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Engaging First-Time Conference Attendees

Engaging First-Time Conference Attendees: 4 Tactics to Try

Of course you want to provide an exceptional experience for ALL of your conference attendees, but ensuring that happens for your first-time attendees is particularly important. Their decision to attend future events (and possibly even renew their membership) depends heavily on that first experience, so going the extra mile for those folks, in particular, is certainly worth it.

What does “going the extra mile” for your first-time attendees look like? Here are a few tactics worth trying:

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7 Event Planning Details That Associations Often Overlook

Posted by Callie Walker

Event Planning Details.jpg

The devil is in the details. We’ve all heard it, and most of us have lived it. But what details, in regards to event planning, tend to trip association professionals up the most? We’ve got seven:

1. Having miscellaneous supplies on hand

It’s so easy to get caught up in the items we know we need (name tags, pamphlets, computer chargers, etc.) that we often forget the items we might need - tape, scissors, a stapler, pens. It seems so obvious, sure, but when you’re running around with less than 24 hours until your annual event, a stapler isn’t exactly top of mind.

In the weeks leading up to your association’s event, have a list labeled “Misc. Supplies.” As you think of items you might need, jot them down. Then, a couple days before your event, revisit that list to make sure there aren’t any glaring holes.

2. Having “extra” (and enough of it)

This one’s tough because it’s kind of like a guessing game. You may never nail down “the perfect amount,” but do plan on having extra where and when it makes sense (and fits comfortably within your budget). We’re talking extra food, name tags, and event pamphlets, in particular.

3. Having staff and volunteer contact information handy (at all times!)

Let’s say, leading up to your event, email has been your team’s primary method of communication. Nothing wrong with that! But the second you leave for your actual event, you should have everyone’s contact information (phone numbers, in particular) handy. And not just you, but everyone else working and volunteering that day as well. So often we think, “Oh, if I need their number, I’ll just look it up later.” But what if there’s an issue with wifi? (I say this from experience.)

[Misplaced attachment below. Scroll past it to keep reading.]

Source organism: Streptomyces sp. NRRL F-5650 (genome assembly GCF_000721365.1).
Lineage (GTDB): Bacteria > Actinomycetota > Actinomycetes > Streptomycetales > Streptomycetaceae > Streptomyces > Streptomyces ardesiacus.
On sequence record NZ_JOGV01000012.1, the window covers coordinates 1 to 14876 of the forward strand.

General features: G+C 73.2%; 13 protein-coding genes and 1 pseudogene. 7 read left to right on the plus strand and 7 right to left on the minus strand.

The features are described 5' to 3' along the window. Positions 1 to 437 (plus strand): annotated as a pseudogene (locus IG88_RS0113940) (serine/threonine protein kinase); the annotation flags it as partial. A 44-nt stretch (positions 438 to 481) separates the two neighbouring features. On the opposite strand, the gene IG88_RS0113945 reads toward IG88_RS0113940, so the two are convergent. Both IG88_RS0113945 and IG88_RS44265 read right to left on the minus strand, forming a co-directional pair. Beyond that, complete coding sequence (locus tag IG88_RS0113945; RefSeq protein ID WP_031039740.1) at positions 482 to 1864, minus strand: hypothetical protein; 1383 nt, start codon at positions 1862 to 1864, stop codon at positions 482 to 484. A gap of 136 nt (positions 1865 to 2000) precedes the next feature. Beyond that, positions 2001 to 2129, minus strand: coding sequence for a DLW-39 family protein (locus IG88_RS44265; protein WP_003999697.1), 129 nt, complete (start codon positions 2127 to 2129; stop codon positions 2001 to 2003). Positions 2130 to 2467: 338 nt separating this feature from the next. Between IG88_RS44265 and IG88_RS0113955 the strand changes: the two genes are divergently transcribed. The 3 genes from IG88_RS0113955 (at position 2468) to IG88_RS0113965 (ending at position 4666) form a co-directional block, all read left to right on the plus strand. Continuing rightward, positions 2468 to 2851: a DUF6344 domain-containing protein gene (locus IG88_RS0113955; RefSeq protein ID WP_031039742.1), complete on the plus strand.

Bottom line: It’s just better to have those cell phone numbers handy.

4. Having more than enough staff at registration

When planning an event, it’s tempting to want to spread your staff and volunteers out - having a few people up front, a few people “backstage,” a few people outside - you get the picture. But, when your event first starts, you may want to consider having more people upfront than anywhere else - then transitioning those people later.

This may seem like common sense, but you’d be surprised at how many people get it wrong. Sometimes three people upfront SEEMS like enough, but hang-ups happen. And considering registration is the first thing people experience at your association’s event, you want it to go well.

First impressions matter so ample help is critical.

5. Having the wifi credentials printed or featured somewhere

Have you ever been to an event and NOT been able to connect to wifi? Not because of internet issues, but because you didn’t know the credentials. It’s frustrating!

Don’t do that to your members. You may be familiar with the wifi situation, but your members and attendees aren’t. Make it easy for them by printing and/or featuring the credentials somewhere. (And in fact, the more places you’re able to include it - on screen, in your pamphlets - the better.)

6. Having the event’s social media info printed or featured somewhere

We want people to engage with us at events, but we can’t expect them to if we don’t tell them how. That said, if you have an event hashtag, feature that prominently at your event. Include your association’s Twitter account as well so attendees know who to follow and tag. Not only will attendees benefit from this, but so will your association in terms of online member engagement.

7. Having a Plan B

Last but not least, it’s always a good idea to have a Plan B - with everything. We often take this into account with weather (and rain plans), but we should really do that with other things as well. What if there’s a technology mishap? Or there’s not enough food? These things happen, and it’s better to have a backup plan that you don’t have to use than no backup plan at all.

Want more tips for ensuring your association’s event is a success? Check out our Complete Guide to Association Event Planning below! It’s filled with best practices for before, during, and after your event, and best of all, it’s free!

Association Event Planning: The Complete Guide  Best practices for before, during, and after an event Download this guide

Topics: event planning, member engagement, membership management, Association Views

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